When George Floyd was tragically killed, National conversation focused on justice for him, systematic change. Focus must return to where it belongs; distracting conduct must cease; Police must restrain their response. Protesters need to center #JusticeForFloyd
— Keith Ellison (@keithellison) May 28, 2020
Even those attempting to sound calm wound up defending the riots. Princeton professor Keeanga-Yamahtta Taylor wrote this in the New York Times: “If you cannot attain justice by engaging the system, then you must seek other means of changing it. That’s not a wish; it’s a premonition.” So rioters are correct to riot.
From his large, comfy armchair, the Boomer filmmaker Michael Moore pretended to command the armies of the angry: “We must rise up. We revolt,” he tweeted, as though watching riots on the news was the equivalent of being a revolutionary and as though anyone born in the last 30 years has the slightest idea who he is. He urged the rioters to keep up the good work: “Riots? THIS IS A REBELLION.” He also said the local county attorney should be arrested, applauded the destruction of the Third Precinct police building, and retweeted a remark from Colin Kaepernick: “When civility leads to death, revolting is the only logical reaction.”
Al Sharpton, calling for calm in a less than ringing way, undercut himself by saying damage done specifically to black-owned stores was “so reckless,” which was correct, but implied that attacks on all other stores were more understandable. Does Mr. Sharpton expect rioters to pause in the midst of an ecstasy of vandalism to look up property records? (“Hey, everybody, stop! Before we do anything we have to break into the Hennepin County deeds office and do some research first!”)
Let’s extend the logic of “Don’t hurt black stores.” If you happen to be a black person who owns an untouched store next to a burned-out store, won’t the riots do massive damage to the value of your property, the cost of your insurance going forward, and the general viability of your business? What about all the black people who lost their jobs when a Target and an AutoZone and other businesses were destroyed? What about the black customers who relied on that Target? Against all these obvious harms, and many more, is there any conceivable upside to destroying these businesses? Even if you managed to walk away from a looted store with an armload of goods or a few bucks from the till, is it really worth the ancillary damage to the neighborhood, the city, race relations?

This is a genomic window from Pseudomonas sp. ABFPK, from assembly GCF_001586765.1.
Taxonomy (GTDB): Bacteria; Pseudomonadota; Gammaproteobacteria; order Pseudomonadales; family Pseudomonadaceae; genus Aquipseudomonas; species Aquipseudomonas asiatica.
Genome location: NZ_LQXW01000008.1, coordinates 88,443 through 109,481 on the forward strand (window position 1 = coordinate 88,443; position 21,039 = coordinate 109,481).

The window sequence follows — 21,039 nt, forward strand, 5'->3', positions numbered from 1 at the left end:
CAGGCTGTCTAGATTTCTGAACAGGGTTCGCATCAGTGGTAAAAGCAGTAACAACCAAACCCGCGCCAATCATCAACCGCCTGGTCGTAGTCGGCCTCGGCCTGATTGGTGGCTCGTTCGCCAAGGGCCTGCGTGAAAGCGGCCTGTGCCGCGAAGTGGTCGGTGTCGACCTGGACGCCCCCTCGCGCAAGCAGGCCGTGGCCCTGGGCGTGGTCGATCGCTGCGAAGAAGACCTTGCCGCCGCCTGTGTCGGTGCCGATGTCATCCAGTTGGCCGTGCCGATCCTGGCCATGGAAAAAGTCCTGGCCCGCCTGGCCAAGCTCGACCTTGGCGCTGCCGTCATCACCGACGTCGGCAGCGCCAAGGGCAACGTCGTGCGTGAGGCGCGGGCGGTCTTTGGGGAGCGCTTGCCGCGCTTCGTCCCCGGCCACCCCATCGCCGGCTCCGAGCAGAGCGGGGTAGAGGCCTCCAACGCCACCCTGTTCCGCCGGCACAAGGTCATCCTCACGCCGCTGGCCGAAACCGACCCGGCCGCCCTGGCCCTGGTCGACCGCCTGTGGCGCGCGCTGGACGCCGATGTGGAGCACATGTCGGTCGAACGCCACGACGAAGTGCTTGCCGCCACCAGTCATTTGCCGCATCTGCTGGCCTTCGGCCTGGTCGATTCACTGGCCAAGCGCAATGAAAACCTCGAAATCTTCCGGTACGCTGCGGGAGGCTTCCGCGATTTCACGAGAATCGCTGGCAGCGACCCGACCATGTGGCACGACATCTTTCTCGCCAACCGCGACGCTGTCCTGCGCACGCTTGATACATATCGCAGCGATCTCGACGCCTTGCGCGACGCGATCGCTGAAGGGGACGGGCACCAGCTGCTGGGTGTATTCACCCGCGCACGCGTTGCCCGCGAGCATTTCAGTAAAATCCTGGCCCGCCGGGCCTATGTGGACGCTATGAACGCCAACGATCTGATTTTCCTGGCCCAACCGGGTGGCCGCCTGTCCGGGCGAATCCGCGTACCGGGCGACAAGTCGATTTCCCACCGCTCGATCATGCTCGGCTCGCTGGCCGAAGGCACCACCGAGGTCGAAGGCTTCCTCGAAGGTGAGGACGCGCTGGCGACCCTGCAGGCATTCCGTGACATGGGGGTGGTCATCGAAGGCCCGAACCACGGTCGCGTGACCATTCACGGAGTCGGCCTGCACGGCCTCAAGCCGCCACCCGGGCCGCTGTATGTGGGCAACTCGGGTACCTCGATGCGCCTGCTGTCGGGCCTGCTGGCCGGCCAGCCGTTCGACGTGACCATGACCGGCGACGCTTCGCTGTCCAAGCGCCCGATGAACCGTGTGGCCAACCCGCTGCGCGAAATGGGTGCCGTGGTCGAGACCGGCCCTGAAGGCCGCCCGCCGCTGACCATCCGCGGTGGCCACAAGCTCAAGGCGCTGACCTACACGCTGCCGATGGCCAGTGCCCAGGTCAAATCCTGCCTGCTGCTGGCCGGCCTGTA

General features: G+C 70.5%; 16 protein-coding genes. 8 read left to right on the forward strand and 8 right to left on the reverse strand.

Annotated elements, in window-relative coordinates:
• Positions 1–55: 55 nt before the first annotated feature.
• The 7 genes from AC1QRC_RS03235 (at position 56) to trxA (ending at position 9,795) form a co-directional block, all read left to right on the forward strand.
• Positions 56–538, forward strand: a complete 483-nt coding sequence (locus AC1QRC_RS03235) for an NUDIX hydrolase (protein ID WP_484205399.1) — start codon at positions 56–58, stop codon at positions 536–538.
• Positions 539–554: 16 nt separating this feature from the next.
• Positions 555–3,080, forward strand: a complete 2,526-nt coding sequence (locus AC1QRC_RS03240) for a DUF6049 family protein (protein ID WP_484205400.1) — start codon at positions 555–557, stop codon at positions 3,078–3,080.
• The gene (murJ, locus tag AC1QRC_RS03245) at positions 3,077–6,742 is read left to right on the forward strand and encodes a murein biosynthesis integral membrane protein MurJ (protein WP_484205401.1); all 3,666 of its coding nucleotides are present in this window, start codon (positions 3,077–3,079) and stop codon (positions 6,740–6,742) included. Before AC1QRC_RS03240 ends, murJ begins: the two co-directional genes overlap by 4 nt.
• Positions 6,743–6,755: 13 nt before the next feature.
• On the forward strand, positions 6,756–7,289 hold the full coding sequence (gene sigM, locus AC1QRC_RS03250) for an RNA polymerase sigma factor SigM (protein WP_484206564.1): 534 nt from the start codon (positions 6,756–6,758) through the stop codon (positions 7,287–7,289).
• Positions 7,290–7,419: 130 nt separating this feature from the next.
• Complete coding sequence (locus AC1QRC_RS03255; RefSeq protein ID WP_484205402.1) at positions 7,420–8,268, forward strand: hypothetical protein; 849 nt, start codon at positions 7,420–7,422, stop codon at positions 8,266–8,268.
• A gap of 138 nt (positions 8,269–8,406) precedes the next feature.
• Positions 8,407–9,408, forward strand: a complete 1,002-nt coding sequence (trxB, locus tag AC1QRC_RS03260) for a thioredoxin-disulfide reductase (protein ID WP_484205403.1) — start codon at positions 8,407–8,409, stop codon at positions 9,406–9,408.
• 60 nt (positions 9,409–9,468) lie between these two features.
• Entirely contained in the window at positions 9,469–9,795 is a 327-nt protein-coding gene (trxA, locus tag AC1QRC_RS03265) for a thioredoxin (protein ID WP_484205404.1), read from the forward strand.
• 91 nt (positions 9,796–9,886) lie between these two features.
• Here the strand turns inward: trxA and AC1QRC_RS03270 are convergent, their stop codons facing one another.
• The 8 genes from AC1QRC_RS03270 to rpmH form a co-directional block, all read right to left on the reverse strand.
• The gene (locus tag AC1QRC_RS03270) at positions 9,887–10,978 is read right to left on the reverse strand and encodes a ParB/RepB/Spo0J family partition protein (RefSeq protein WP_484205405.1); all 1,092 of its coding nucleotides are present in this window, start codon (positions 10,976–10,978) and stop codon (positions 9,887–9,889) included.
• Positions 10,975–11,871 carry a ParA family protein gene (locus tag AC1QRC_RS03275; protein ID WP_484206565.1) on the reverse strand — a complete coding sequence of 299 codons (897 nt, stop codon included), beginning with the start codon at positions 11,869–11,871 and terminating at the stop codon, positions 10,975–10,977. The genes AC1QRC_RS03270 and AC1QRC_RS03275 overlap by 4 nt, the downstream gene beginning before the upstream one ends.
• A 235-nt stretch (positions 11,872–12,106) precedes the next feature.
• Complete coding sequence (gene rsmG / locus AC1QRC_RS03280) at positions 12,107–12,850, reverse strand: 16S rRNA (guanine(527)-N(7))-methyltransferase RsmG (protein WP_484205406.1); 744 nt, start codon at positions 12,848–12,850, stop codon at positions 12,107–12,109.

Those who look at the Minneapolis riots from the perspective of black Americans simply aren’t grasping the information, more than 50 years after the black-separatist movement got started, that black America and white America are not opponents and are tied together in all sorts of ways. Ransacking Minneapolis does not advance black America’s cause.
There’s something gruesome about faraway commentators who will never have to deal with the consequences of what the rioters have done languidly calling for more of the same because, I suppose, it’s entertaining to them, or because they fancy themselves urban guerrillas as they tap away on Twitter.
Riots are, at their core, a choice made by those in power, not people who participate in them. If you build a society that exhausts and abuses people and privilege capital over human life, I’m not sure which other imaginary “civil” options you expect people to exercise
— Amanda Mull (@amandamull) May 29, 2020
We’ve reached the point where liberals are putting the word civil in scare quotes. I picture the peaceful leaders of the “civil”-rights movement shaking their heads in disbelief.